Natsuko: So it’s fairly freestyle. You can serve yourself or you can be served by someone.
Peter: Freestyle eating.
Natsuko: Freestyle eating.
Peter: There is a term we have to coin Natsuko. I am going to see if there is a trademark on that, Freestyle eating. Would you like to come up with some freestyle eating?
Natsuko: Doesn’t it sound good?
Peter: Sounds very good. So there is this atmosphere around it and then Natsuko san, here is the million dollar question. How long does the nabe dinner go on?
Natsuko: Forever.
Peter: Yeah. Pretty much till you run out of gas ingredients or pass out.
Natsuko: Pass out.
Peter: Yeah maybe we will strike that last one off the record. So pretty much, it lasts until you run out of gas, food or other ingredients. It can go on for hours. Just eating, talking, drinking, having a good time.
Natsuko: I am not sure whether you noticed or not but actually すき焼き is a kind of a Nabe.
Peter: Really?
Natsuko: Yes that’s one type of Nabe.
Peter: Okay I get where you are coming from but what about the rest and everybody else. What’s すき焼き?
Yoshi: Didn’t you have a すき焼き recently, Peter san? The 食べ放題すき焼き.
Peter: All You Can Eat すき焼き yes I did. Yes right.
Natsuko: Really?
Peter: Yeah and my wife was very, very disappointed in the amount we ate.
Natsuko: Why?
Peter: Actually Marvin, the intern also came and feeding time. So we went to All You Can Eat and Marvin also doesn’t eat as much and my wife really likes to eat. And she actually made a comment. She is like, I can’t believe you guys. You know, it’s too bad, Yoshi wasn’t here.
Yoshi: Hah I don’t know what she meant.
Peter: Yoshi’s All You Can Eat reputation precedes himself.
Natsuko: I didn’t know that.
Peter: Yeah, Yoshi looks umm…doesn’t look like he can eat too much but yeah, he is 赤字 Yoshi. He causes severe loss to the store. That’s foolish enough to let him in for an All You Can Eat. Okay we will get back on track here. So すき焼き is similar to a Nabe but with the Nabe, there is a large amount of broth. So things are kind of boiled. With すき焼き you have a sauce and you have raw meat and you take the raw meat, raw beef or pork and you put it into the fried pan or kind of like a Nabe but the sauce is very thin. So this Nabe experience, we really winded up talking about this for a long time but there is just so much around it. Nabe – it’s good. Now there is one word. I think if I say, we will really turn this Nabe into a 100% Japanese experience.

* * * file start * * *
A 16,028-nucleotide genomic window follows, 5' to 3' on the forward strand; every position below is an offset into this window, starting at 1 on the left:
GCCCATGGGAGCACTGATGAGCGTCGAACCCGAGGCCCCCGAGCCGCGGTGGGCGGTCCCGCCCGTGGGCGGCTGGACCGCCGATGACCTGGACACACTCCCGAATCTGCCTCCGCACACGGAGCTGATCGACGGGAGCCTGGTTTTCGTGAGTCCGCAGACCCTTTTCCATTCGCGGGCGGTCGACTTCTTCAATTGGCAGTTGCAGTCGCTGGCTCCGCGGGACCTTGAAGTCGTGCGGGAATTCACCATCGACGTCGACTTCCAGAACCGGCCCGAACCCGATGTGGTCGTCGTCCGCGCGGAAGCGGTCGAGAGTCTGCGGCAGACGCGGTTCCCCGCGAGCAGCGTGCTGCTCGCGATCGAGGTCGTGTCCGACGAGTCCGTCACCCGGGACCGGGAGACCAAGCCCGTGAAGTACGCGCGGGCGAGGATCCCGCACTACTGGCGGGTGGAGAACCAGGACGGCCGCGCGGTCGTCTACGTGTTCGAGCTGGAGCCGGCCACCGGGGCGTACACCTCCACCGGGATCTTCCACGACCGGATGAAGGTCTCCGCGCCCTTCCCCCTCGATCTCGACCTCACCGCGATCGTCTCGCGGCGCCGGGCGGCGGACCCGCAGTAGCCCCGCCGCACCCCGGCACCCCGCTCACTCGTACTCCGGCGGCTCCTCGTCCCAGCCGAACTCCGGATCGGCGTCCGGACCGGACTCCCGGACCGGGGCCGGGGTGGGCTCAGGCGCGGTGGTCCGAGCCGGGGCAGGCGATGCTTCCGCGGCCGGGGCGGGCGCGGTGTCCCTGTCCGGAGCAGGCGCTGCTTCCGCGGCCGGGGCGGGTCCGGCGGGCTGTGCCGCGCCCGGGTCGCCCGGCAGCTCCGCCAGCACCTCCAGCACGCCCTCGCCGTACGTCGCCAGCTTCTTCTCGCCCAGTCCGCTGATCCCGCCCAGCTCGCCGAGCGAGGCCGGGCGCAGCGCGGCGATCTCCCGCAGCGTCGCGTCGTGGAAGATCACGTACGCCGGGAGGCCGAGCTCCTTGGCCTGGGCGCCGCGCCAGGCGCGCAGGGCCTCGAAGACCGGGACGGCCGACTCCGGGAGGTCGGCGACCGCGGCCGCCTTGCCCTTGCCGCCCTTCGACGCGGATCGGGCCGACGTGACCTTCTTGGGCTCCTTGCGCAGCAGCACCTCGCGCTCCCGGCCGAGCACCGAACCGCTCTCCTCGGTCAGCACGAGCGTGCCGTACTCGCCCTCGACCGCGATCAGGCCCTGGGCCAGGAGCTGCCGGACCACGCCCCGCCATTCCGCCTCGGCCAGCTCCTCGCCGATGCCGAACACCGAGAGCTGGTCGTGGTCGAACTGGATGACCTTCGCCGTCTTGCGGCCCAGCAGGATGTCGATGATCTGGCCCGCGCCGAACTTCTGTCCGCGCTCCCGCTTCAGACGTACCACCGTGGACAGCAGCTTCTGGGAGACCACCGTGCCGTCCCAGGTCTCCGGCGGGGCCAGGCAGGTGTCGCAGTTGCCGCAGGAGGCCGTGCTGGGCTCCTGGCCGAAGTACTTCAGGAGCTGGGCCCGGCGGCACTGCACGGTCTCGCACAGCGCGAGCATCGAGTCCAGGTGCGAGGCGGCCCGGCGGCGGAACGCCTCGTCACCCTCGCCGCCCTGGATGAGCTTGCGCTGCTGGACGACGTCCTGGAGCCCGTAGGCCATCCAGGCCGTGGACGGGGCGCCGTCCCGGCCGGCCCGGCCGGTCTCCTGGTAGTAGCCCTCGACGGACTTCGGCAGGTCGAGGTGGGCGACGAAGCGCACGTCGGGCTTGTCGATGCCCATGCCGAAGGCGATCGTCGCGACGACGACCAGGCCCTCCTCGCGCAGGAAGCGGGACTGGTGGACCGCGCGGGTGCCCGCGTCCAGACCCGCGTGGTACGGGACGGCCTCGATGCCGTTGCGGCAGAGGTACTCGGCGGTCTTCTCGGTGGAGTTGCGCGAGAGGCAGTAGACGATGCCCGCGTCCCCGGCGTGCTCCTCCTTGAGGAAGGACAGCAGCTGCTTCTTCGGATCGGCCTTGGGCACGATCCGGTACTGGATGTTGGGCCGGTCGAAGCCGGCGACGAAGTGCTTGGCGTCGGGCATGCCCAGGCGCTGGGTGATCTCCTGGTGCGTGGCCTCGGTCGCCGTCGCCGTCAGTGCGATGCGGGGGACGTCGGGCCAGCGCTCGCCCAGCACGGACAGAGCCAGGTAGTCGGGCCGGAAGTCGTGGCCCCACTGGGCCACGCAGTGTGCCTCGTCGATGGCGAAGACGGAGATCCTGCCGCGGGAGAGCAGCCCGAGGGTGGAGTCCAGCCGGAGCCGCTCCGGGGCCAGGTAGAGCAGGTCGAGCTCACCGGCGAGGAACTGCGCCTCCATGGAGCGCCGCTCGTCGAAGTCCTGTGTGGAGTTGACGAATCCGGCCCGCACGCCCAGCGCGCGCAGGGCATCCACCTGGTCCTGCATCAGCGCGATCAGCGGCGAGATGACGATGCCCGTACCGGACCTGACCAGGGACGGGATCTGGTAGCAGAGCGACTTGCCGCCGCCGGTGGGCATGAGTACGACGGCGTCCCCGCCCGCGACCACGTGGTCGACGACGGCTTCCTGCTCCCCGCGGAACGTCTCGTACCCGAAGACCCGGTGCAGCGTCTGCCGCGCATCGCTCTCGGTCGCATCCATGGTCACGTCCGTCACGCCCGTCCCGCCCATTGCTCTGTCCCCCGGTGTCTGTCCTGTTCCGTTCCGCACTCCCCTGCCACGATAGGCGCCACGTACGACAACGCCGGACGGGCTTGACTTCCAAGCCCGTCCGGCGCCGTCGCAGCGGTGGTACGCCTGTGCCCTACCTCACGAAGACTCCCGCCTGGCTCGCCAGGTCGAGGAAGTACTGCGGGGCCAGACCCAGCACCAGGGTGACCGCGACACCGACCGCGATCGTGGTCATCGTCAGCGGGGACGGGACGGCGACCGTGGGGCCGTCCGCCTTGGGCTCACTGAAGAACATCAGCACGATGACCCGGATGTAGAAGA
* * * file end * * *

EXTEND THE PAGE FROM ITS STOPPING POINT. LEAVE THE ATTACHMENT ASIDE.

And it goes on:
Natsuko: What?
Peter: こたつ。
Natsuko: Oh yes.
Peter: Now a こたつ is a small table. When I say small, I guess that’s hard to understand. It’s a low table, very low to the ground, about 2 to 3 feet off the ground and the bottom of the こたつ is actually a heater. So you heat your legs….
Natsuko: Yes.
Peter: With the こたつ
Natsuko: And there is a blanket covered over.
Peter: Yeah.
Natsuko: The table.
Peter: So usually you have the table, the こたつ then on top you put a blanket, then on top, you put another table which you actually serve the food off of.
Natsuko: Yeah tabletop.
Peter: Yeah thank you Natsuko san, tabletop. So before you start eating, you get under the こたつ and it keeps your legs very warm.
Natsuko: Yes.
Peter: And as your legs are warm, your body is warm. Now the only thing about the こたつ is, you have to keep your legs under the table for a long period of time in the same position and you are sitting actually on the ground, on the tatami.
Natsuko: Uhoo…
Peter: So the whole thing kind of takes place in a span of 2 to 3 feet.
Natsuko: That’s the usual living style in Japan.
Peter: Yeah I still can’t understand how four people’s legs go under there and it’s like the Bermuda Triangle. The legs just don’t hit each other or…
Yoshi: They hit…
Natsuko: They do.
Peter: But there is still enough room. I don’t know how all the legs get in there.
Yoshi: Japanese people have short legs just for that.
Peter: Oh Yoshi, we should have a こたつcamera to actually see what’s going on down there. Like the legs are all…
Yoshi: It would be fun but there is also like a old style 掘りごたつ
Peter: What’s that?
Yoshi: Like if you go to like old houses still have them or like old style, the Japanese restaurants maybe.
Natsuko: Or hotels, Japanese style does. The space under こたつ is kind of carved downwards. So you can sit like sitting on the chair.
Peter: As opposed to when you sit on a こたつ in a tatami room and there is nothing – there is no space underneath. Your legs are straightforward or folded.
Natsuko: But using 掘りごたつ you can just sit on the rim.
Peter: I like that. That sounds nice.
Natsuko: Yes it’s – you can sit longer inside.
Peter: All right. So Nabe, こたつ these are two things that kind of bring up the image of winter at least for me in Japan.
Natsuko: Me too!
Peter: Yoshi san, are you with us?